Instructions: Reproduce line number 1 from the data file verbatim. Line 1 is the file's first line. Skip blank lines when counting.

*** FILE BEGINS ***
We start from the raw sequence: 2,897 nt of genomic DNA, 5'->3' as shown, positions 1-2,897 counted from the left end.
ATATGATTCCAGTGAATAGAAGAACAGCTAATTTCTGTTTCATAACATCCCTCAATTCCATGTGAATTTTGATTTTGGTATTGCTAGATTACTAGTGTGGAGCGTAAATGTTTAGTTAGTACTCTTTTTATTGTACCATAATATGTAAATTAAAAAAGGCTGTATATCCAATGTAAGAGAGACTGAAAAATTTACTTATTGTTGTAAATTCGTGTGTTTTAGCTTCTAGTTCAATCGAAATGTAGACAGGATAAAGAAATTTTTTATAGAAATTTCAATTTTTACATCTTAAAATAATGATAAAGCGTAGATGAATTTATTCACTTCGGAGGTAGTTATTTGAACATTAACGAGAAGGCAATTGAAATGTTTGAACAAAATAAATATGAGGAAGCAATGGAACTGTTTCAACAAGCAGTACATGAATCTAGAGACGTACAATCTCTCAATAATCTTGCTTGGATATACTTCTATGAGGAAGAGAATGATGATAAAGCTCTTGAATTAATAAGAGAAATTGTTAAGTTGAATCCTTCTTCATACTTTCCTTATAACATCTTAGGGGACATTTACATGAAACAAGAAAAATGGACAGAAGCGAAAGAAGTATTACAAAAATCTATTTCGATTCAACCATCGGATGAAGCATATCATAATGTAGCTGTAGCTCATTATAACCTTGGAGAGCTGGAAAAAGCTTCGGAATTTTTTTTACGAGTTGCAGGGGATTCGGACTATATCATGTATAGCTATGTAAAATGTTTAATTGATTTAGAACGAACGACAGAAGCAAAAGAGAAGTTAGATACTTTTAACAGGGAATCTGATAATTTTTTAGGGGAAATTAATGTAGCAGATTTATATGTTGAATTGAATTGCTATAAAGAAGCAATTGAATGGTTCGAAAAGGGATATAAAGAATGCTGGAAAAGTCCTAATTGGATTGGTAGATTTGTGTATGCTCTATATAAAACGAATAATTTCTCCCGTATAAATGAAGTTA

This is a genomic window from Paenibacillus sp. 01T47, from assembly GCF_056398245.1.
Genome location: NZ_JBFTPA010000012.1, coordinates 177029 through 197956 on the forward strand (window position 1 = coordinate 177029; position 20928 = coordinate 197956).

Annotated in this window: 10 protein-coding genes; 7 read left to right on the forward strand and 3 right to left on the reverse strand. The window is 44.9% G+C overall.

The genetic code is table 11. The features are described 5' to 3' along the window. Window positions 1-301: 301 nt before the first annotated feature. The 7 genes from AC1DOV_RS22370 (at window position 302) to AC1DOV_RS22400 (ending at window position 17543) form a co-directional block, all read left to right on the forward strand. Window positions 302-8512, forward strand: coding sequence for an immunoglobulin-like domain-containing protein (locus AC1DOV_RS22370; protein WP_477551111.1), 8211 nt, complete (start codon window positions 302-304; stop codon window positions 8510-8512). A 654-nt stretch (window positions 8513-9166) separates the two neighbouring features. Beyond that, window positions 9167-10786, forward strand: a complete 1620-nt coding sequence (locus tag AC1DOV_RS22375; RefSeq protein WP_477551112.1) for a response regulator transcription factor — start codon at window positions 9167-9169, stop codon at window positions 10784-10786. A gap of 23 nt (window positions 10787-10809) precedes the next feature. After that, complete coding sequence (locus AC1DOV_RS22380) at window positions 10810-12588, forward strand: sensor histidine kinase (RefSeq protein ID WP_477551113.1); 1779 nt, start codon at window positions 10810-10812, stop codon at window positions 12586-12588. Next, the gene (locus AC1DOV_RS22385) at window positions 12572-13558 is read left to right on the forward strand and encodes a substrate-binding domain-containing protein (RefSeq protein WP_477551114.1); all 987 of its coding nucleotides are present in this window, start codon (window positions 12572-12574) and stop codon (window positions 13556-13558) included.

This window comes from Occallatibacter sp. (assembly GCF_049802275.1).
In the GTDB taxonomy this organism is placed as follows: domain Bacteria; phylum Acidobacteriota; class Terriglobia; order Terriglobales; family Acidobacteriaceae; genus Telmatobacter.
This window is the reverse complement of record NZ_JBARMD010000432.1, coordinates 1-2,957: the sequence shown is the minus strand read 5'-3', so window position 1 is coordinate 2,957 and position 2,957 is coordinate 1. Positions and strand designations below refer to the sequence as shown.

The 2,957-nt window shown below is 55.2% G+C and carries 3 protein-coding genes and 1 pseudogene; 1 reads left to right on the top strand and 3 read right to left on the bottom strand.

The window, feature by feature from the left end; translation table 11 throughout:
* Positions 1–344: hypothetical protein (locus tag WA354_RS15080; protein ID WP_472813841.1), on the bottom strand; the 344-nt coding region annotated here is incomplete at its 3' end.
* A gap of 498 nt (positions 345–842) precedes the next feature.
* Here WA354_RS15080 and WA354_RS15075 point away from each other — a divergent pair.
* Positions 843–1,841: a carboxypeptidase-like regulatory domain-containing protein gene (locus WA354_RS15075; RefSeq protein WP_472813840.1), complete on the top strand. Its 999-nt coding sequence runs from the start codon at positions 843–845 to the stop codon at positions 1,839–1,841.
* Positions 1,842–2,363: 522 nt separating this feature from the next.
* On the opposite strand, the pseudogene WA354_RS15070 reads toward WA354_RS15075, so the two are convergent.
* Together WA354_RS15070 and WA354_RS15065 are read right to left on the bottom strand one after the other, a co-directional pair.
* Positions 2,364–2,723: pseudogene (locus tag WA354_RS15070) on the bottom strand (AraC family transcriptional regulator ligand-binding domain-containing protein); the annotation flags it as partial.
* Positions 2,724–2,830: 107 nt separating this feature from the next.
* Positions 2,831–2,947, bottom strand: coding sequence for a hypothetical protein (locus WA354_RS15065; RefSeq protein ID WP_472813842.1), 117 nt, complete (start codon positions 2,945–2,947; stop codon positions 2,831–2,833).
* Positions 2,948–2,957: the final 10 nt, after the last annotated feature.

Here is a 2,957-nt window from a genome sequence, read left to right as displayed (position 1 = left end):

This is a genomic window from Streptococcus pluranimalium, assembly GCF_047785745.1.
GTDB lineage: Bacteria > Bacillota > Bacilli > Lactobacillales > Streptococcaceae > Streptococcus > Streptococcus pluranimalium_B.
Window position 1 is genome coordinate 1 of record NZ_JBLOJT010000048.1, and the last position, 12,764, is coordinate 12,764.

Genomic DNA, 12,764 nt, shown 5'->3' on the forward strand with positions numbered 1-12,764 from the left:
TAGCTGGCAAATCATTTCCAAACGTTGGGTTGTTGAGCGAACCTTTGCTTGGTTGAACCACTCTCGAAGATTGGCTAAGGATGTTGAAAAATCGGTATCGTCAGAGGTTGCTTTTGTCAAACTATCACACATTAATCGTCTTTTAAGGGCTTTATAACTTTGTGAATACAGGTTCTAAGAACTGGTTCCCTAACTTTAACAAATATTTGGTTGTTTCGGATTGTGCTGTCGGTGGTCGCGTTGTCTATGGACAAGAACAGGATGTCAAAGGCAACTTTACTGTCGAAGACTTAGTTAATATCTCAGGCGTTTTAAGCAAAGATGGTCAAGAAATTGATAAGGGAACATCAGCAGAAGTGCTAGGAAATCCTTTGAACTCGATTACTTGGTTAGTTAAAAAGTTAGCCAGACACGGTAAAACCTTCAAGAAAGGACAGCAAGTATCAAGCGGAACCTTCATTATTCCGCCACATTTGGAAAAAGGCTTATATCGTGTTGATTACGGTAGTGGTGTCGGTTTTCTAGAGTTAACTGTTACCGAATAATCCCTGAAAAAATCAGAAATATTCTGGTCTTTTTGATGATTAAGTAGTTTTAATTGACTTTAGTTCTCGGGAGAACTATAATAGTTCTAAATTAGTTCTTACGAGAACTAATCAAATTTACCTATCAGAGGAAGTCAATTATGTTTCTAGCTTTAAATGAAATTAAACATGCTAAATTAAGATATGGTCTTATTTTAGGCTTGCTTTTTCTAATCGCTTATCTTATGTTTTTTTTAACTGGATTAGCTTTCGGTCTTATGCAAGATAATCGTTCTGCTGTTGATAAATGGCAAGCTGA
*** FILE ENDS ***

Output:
We start from the raw sequence: 2,897 nt of genomic DNA, 5'->3' as shown, positions 1-2,897 counted from the left end.